There are as many reasons of why we seek control as there are people on the planet. So, this column is one of many more to come to explore control.
Today, we talk about how we can authentically deal with the controlling boss in our workplace. Imagine the following: Every morning you are dreading to go to work because your boss, Meryl, is micro-managing you in everything you do and do not do. It’s easy for Meryl to lose her nerves, get frustrated and even presents verbal and psychological abusive behaviour towards you and you colleagues when things don’t go her way. To give responsibility away, to trust others and rely on others are not a strength of hers. Now, why is that? Why does Meryl lack softness and has an existential need to control situation around her?
Very often we wouldn’t really ask ourselves this question. Instead, we’d come home after a long day of work and terrorization and make disparaging remarks about the crazy bit** at work because we are exhausted from having been attacked, humiliated and disempowered all day. It’s understandable if we did some good old ranting – I reckon, it was needed. Yet, while ranting can give us some sense of short-term relief about the distressing situation at work, it does not help us to understand the situation and to find greater ease in it long-term.
So, let’s now focus on how can improve this situation for us long-term.
4 Step Guide to authentically deal with your controlling boss
Step 1 Don’t take it personal
Don’t take it personal, because it simply is not about you. As a rule of thumb – whenever someone gets dramatically loud in their emotions and expression – it’s no longer about you. Meryl potentially had a point when she said: ‘Your spreadsheet is a mess’, however, how she said it was coming from a different – internal, heavily conditioned and wounded – place that very possibly was unrelated to you and your actions in that moment.
Step 2 Be open and curious
I know, I can see you cringe even from the distance when you just read the words 'Be open and curious'. I understand that being open to and curious about ‘a bully’ is incredibly hard and you might even think it’s impossible. Yet, if you want to feel more empowered then that’s the way forward. You already know that it is not about you, so from this rather safe place, aren’t you at least a bit curious what all of this perceived charade is about?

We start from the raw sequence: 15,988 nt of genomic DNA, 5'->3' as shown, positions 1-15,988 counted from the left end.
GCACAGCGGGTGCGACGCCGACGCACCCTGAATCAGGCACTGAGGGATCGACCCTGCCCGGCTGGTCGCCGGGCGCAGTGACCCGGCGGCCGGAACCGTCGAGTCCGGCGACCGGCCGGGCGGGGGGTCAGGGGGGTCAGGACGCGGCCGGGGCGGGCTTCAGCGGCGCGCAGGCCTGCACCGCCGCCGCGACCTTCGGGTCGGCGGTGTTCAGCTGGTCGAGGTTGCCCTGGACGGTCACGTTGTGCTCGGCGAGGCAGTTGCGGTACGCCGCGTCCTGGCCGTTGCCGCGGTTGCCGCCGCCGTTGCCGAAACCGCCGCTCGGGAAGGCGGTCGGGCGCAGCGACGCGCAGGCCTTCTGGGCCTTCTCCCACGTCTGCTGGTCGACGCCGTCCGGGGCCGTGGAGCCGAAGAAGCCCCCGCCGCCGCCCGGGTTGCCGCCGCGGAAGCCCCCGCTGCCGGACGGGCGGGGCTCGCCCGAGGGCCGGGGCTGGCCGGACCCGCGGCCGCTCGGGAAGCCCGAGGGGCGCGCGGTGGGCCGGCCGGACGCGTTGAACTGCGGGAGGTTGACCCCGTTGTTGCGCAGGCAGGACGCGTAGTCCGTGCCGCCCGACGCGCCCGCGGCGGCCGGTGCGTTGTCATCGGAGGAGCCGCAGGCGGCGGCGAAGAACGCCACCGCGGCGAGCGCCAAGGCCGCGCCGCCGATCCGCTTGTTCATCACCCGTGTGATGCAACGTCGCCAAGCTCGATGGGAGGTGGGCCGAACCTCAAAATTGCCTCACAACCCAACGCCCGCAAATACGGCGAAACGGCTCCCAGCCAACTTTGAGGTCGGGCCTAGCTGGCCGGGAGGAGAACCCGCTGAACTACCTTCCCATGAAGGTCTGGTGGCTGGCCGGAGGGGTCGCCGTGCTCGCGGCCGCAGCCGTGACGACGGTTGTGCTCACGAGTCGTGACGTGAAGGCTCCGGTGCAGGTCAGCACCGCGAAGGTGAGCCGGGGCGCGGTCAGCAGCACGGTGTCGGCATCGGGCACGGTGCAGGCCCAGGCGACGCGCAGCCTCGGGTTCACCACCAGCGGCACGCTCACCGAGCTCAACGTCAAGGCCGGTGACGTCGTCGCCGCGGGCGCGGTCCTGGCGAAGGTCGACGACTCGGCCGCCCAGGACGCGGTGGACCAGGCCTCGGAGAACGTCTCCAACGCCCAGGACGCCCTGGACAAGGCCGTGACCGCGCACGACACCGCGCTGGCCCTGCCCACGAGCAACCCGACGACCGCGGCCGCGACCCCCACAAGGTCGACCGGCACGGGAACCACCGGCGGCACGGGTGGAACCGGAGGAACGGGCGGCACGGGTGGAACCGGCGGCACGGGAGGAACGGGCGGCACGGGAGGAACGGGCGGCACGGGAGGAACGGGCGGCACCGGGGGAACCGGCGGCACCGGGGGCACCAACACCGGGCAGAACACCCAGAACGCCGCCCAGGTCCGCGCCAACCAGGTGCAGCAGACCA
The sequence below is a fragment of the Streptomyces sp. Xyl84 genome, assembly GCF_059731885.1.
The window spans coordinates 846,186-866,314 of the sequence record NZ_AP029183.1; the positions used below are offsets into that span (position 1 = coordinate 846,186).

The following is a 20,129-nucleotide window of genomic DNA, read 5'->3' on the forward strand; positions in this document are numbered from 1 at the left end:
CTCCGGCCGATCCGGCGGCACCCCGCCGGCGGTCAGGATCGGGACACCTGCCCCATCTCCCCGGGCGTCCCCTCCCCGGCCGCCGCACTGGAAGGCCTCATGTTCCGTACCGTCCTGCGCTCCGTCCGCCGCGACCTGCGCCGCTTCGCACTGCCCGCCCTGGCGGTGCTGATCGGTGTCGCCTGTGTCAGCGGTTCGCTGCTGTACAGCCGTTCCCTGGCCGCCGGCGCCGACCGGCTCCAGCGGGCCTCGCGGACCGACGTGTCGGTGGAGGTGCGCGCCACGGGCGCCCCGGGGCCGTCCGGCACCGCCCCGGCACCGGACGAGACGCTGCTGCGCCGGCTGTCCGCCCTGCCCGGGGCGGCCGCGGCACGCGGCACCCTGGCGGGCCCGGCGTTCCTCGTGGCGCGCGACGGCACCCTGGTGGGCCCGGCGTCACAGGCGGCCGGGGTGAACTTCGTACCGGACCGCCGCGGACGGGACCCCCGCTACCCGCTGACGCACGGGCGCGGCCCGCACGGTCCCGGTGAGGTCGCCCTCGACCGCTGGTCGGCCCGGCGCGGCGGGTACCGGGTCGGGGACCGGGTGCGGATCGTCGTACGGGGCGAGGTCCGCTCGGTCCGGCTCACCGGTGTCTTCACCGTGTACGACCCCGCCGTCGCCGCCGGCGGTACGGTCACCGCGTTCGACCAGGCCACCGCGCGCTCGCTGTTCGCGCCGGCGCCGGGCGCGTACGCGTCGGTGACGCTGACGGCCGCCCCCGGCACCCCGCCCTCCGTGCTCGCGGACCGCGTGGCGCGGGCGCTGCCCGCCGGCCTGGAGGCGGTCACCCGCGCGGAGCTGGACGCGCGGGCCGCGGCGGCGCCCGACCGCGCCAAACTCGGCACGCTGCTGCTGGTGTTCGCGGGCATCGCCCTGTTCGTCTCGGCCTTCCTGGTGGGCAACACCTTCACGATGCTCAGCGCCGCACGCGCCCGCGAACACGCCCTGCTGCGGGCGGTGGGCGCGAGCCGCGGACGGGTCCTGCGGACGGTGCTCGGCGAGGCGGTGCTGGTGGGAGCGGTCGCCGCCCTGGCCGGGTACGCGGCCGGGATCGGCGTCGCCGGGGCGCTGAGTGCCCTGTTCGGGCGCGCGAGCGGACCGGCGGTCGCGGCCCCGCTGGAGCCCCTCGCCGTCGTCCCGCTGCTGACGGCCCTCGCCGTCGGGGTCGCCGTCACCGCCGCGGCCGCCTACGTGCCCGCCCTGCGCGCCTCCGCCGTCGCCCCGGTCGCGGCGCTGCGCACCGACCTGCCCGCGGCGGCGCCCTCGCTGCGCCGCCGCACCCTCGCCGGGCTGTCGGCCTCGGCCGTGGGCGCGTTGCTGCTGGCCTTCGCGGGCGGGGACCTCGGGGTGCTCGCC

In this step you have understood that it is not about you, and you can relax back and attend with greater ease to the situation unfolding before your eyes. Just witness and be open to see the traits and behaviours for what they are – echoes and projections from the past that were revitalized and triggered in the moment.
Step 3 Meet the child in your boss
That might sound a bit too therapeutic for your taste. However, I encourage you, give it a shot. We all have our own conditions that we deal with on a daily basis. From the very first moment we are born, conditions get thrown our way. Literally. “It’s a girl” or “It’s a boy” happens only seconds after you are born. From now on we will learn and experience the world in a particular way. We will learn what is favourable, desired and right, and what is to be avoided, rejected and wrong. We might learn that there is 'good' and 'bad', 'pass' and 'fail'. And we learn that we must avoid one of those two options at all times.
No matter what someone’s reasons are by holding controlling traits, control is always accompanied by fear. We cannot talk about one without the other. When Meryl gets all controlling, her conditions, fears and her desperate attempts to get it right become obvious. I invite you to attend to such echoes and projections from the past by attending to the child - the girl - in front of you. You then can see that the girl in front of you is genuinely scared to get it wrong; scared to not be good enough and is covering it all up by projecting her fears onto you. She does so by making you feel exactly the way she used to feel when she was younger and the 'victim'. - A victim who was told off, judged (or even punished) by the 'persecutor' (often these are our immediate caregivers). The victim has now become the persecutor. What was ‘done to her’, she now is ‘doing’ to you. One of the classics of psychological development. The ‘done-to’ becomes the ‘do-er’.
Step 4 Radically empathise
By no longer taking it personal and by meeting Meryl with greater openness and curiosity, we were now able to see the potential origin of the projections she is throwing at us. It’s now our choice how we want to meet the ‘despairing, scared child’ in front of us. It’s much easier to empathise and care for someone if we see them not us our authoritarian boss but as fellow human who is clumsily unaware of their (childhood) conditions.
Yet, even if they cannot see what is happening, we can. It’s easier for us to become aware of inappropriate behaviour and distress when we are not in it. So, let’s use this privileged position to empathise with them when they cannot do the same for themselves. We can do so, by remaining in the I-Perspective and saying something like this: “I can tell that this is very important to you. What would work better for you?” The important thing is that Meryl needs to finally be heard. By empathising, we indicate that we hear her without judgment and that we are trustworthy.
Tip! - Radically provide all the empathy that you wish to be offered by your boss. Or in Gandhi's words: Become the change that you want to see in the world.
I suggest, try these four steps and let me know how things are going for you with the controlling – I mean, conditioned and self-loathing – boss in your workplace.
...AND WHAT IS YOUR EXPERIENCE?
How do you deal with your controlling boss at work? How can you change your discomfort at work into comfort and greater ease? Would the discussed approach above be worth a try?